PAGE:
More importantly, she wants to see other legal groups replicate her unit. Survivors living in states without vacatur laws or a program to help them get justice say they’re stuck, and struggle to move on without such help.
Laurin Crosson, 48, was trafficked for more than two decades after getting inducted into the life by a man she believed loved her, she told HuffPost. She was involved in the West Coast “circuit,” which meant that about every six weeks, she’d get sent to tour through Seattle, Portland, Las Vegas, San Francisco and other parts of California to "work."
Crosson said she's been arrested numerous times for prostitution and other charges, many times in states that don’t have vacatur laws.
Until recently, Crosson was unemployed and living in a friend’s basement in Utah because her record precluded her from landing a job or getting her own apartment.
“We can’t get jobs. It ruins our lives,” she said.
Crosson abandoned the traditional job route in 2013 when she launched her nonprofit RockStarr Ministries, which offers support to trafficking survivors. A month ago, she opened up her first safe house, which provides emergency services to sex trafficking victims.
But for every Crosson, there are plenty of Nicoles who can’t take a meaningful step forward without getting their records expunged.
Nicole, a self-described “mover and shaker” was able to enroll in a now-defunct program, where she spent more than two years getting sober, engaging in intense therapy and developing long-term goals. She went so far as to submit her certificates of relief when she interviewed for jobs, but her tainted background kept her from getting the role she dreamed of, becoming a civil servant so she could give back to the city.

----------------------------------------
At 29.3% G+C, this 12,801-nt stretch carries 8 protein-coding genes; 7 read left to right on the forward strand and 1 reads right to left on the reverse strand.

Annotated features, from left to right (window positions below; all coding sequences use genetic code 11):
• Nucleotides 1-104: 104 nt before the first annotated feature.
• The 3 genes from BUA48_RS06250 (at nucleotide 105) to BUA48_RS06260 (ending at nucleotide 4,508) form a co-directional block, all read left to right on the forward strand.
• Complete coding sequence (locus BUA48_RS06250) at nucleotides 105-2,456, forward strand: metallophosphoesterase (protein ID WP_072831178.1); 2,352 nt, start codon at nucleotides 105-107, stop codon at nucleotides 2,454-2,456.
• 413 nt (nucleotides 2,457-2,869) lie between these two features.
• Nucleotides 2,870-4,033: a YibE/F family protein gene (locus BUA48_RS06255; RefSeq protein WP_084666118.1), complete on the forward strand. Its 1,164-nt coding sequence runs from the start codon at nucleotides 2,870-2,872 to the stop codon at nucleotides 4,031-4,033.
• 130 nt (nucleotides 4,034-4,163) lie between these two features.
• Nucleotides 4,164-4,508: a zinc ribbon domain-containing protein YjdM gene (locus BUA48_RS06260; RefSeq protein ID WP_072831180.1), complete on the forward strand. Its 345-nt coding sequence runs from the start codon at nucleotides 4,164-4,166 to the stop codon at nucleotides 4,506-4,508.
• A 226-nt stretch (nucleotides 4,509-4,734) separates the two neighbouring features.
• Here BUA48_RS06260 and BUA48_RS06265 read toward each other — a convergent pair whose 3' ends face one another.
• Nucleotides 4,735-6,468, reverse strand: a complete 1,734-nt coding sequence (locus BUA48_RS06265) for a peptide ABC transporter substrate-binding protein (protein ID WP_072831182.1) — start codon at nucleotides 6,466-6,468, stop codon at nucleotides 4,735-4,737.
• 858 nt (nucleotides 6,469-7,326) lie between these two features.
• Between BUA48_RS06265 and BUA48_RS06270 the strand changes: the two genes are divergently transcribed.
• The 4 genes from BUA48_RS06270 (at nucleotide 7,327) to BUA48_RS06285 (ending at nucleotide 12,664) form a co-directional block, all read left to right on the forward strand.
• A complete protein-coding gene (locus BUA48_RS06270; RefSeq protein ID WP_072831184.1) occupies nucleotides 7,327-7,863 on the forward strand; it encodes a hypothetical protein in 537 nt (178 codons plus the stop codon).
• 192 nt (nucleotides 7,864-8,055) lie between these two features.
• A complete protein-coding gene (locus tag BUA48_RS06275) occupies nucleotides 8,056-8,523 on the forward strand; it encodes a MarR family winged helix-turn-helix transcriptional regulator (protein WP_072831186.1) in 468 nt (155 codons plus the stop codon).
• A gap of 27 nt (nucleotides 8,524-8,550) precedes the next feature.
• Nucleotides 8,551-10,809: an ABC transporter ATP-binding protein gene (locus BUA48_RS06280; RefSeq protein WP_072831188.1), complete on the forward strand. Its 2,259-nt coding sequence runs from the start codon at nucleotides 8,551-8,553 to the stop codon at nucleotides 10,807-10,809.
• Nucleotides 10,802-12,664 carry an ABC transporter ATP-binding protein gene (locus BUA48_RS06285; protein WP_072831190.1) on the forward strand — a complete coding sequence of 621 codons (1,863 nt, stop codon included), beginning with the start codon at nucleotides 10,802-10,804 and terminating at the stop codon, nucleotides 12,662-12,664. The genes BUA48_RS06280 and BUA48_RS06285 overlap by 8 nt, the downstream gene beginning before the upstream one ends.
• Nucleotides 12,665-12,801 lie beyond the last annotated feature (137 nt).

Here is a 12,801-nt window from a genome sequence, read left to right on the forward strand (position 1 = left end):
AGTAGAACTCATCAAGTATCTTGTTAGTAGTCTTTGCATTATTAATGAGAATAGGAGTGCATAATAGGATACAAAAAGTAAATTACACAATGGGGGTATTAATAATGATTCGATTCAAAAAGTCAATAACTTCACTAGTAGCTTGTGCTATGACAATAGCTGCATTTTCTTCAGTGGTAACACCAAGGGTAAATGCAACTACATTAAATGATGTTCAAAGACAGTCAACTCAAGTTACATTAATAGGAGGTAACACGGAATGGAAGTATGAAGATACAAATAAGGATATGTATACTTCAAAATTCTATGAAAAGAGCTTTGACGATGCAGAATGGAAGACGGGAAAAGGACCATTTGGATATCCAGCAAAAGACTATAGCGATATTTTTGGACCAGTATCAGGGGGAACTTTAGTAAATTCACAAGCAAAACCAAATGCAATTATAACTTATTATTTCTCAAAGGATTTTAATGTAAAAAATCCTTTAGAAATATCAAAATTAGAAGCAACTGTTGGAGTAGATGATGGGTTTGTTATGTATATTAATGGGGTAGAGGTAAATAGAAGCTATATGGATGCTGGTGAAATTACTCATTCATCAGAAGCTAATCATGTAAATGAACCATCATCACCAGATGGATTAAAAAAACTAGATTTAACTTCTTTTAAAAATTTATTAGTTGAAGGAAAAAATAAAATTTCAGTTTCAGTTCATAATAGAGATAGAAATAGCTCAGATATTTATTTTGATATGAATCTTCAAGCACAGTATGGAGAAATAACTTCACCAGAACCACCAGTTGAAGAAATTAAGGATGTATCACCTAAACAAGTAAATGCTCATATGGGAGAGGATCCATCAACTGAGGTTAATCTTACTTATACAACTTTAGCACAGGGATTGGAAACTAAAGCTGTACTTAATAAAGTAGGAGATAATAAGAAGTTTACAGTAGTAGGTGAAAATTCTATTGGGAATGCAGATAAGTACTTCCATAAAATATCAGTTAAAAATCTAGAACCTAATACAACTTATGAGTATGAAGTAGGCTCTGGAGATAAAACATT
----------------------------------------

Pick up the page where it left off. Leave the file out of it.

“People judged you. It was very shaming,” Nicole said of how it felt to constantly get rejected from jobs for which she was often overqualified. “Back then I felt like the shit on the bottom of your shoe.”
After enduring an endless runaround, Nicole visited the Bronx Legal Aid in 2012 just as the office was closing. A “nice woman” there sent her Mogulescu’s way who immediately started on Nicole’s case in February.
Her convictions were vacated in December.
She currently works Monday to Friday from 8:30 a.m. to 4:30 p.m. as a civil servant in New York. Her credit score in now an impressive 750.
“Up until the convictions were vacated they were basically obstacles, like a black cloud over my head that never left me,” Nicole said. “Just standing in front of the judge and listening to the fact that the convictions were vacated … It was a very freeing and happy moment.”
This story has been updated to more accurately reflect Laurin Crosson's story.